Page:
IN my view there can be few better ways to spend Sunday morning than to sit back with a bacon butty and a cup of tea, read Rod Liddlee then dump the rest of the Sunday Times in the recycling, appease one’s hangover with double-strength ibuprofen, and listen to Bert Jansch’s classic album LA Turnaround. (OK there are more energetic alternatives but I’m an old chap and need to conserve my strength.)
Jansch (which he pronounced with a hard J rather than a Y, as most of us mistakenly used to do), was one of the key figures of the British folk scene. He was remarkable for his innovative acoustic guitar technique and his warm, gentle voice.
Born in Glasgow in 1943 to a German immigrant family, Herbert Jansch was brought up in Edinburgh and in his teens haunted folk clubs where he met and shared a flat with Robin Williamson, who was later to form the Incredible String Band with Mike Heron.
Bert moved to London, where he met the producer and engineer Bill Leader, already mentioned glowingly in this column on August 27. Leader captured some of Jansch’s songs on a reel-to-reel tape machine and sold the recording for £100 to Transatlantic Records, who released it in 1965 as the album Bert Jansch. It sold an estimated 150,000 copies at 30 bob (£1.50) a time, so that was a slick bit of business. I don’t suppose they sent young Bert any postal orders by way of thanks.
Included on the LP was the original song Needle of Death, about the demise of a friend from a drugs overdose, plus a version of the Davy Graham guitar instrumental Angie, which inspired countless teenage boys to take up the instrument (unfortunate phrasing there but you know what I mean). It also led to Paul Simon’s effort, renamed Anji, on the Simon and Garfunkel album Sounds of Silence.
Jansch made several more solo albums in the 60s, including It Don’t Bother Me, Jack Orion, Nicola and Birthday Blues, which these days impress with the guitar work but seem a little strained in the vocal department. Then he joined forces with John Renbourn, Terry Cox, Danny Thompson and Jacqui McShee to form the group Pentangle. They achieved a measure of fame when their song Light Flight was used as the theme for the BBC drama series Take Three Girls, about ‘young chicks in Swinging London’. Some of the band’s musical interplay was delightful, for example on When I Get Home but I must confess that McShee’s high-pitched voice reminded me of biting chalk. The band split in 1973.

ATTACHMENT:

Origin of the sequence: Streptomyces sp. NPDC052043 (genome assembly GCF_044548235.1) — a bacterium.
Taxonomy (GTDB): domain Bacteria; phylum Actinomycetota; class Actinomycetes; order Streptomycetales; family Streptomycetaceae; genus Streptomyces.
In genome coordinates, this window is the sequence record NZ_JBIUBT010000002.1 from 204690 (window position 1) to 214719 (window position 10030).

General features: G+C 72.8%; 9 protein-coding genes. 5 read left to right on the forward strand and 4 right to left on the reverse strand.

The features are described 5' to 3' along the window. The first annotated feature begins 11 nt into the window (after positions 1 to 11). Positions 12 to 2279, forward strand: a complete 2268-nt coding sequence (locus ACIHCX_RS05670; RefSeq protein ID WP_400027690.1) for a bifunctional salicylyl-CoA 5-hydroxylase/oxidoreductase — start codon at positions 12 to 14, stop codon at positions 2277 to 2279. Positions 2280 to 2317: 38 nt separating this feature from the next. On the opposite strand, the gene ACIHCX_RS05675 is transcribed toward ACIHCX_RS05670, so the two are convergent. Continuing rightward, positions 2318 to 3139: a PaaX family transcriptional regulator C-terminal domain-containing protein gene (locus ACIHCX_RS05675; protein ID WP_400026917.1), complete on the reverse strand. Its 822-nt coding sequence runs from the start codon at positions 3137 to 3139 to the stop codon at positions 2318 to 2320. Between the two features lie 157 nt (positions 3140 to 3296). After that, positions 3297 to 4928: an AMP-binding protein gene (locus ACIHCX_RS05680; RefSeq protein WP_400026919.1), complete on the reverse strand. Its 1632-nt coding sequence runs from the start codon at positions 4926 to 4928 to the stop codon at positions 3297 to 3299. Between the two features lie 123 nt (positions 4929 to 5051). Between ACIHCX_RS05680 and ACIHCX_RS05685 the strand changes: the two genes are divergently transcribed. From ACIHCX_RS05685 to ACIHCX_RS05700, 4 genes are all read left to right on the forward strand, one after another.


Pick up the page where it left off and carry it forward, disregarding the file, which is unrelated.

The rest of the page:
Now according to Jansch’s Wikipedia entry, he took a sabbatical from music and retired to a farm in Wales for some years. According to my record collection, however, he made the aforementioned LA Turnaround album in 1974, followed by Santa Barbara Honeymoon. The former was recorded in Sussex and California, and produced by the ex-Monkee turned country singer Michael Nesmith. It might not sound an ideal marriage but this was an album made in heaven. From the first track, Fresh as a Sweet Sunday Morning, it is a mellow classic. Needle of Death is given a reprise, and justifiably so, revealing how Bert’s singing has improved immeasurably. Santa Barbara Honeymoon is less of an achievement but has its moments, including Love Anew. Quite why these records should be expunged from history is a mystery to me.
In 1977 came A Rare Conundrum, which lacks the atmosphere of its two predecessors but is well worth a listen. Try the traditional The Curragh of Kildare.
Two years later came the curio Avocet, an instrumental album on the theme of birds. Kingfisher is my favourite.
Much more of dubious quality was to follow, as Jansch struggled with health problems caused by alcohol and nicotine, while also trying unsuccessfully to run a guitar shop.
The highlight of his later years is probably The River Sessions, a live album from 2004 which conveys his humour and charm. It includes Travellin’ Man, which he confesses is an amalgam of every folk music cliché he could think of.
Jansch died of lung cancer in a London hospice in 2011. He is sadly missed, by fellow musicians as well as us mere fans.
Jimmy Page of Led Zeppelin is quoted as saying of the first album: ‘At one point, I was absolutely obsessed with Bert Jansch. When I first heard that LP, I couldn’t believe it. It was so far ahead of what everyone else was doing.’
And Neil Young apparently said: ‘As much of a great guitar player as Jimi [Hendrix] was, Bert Jansch is the same thing for acoustic guitar . . . and my favourite.’
Not a bad epitaph.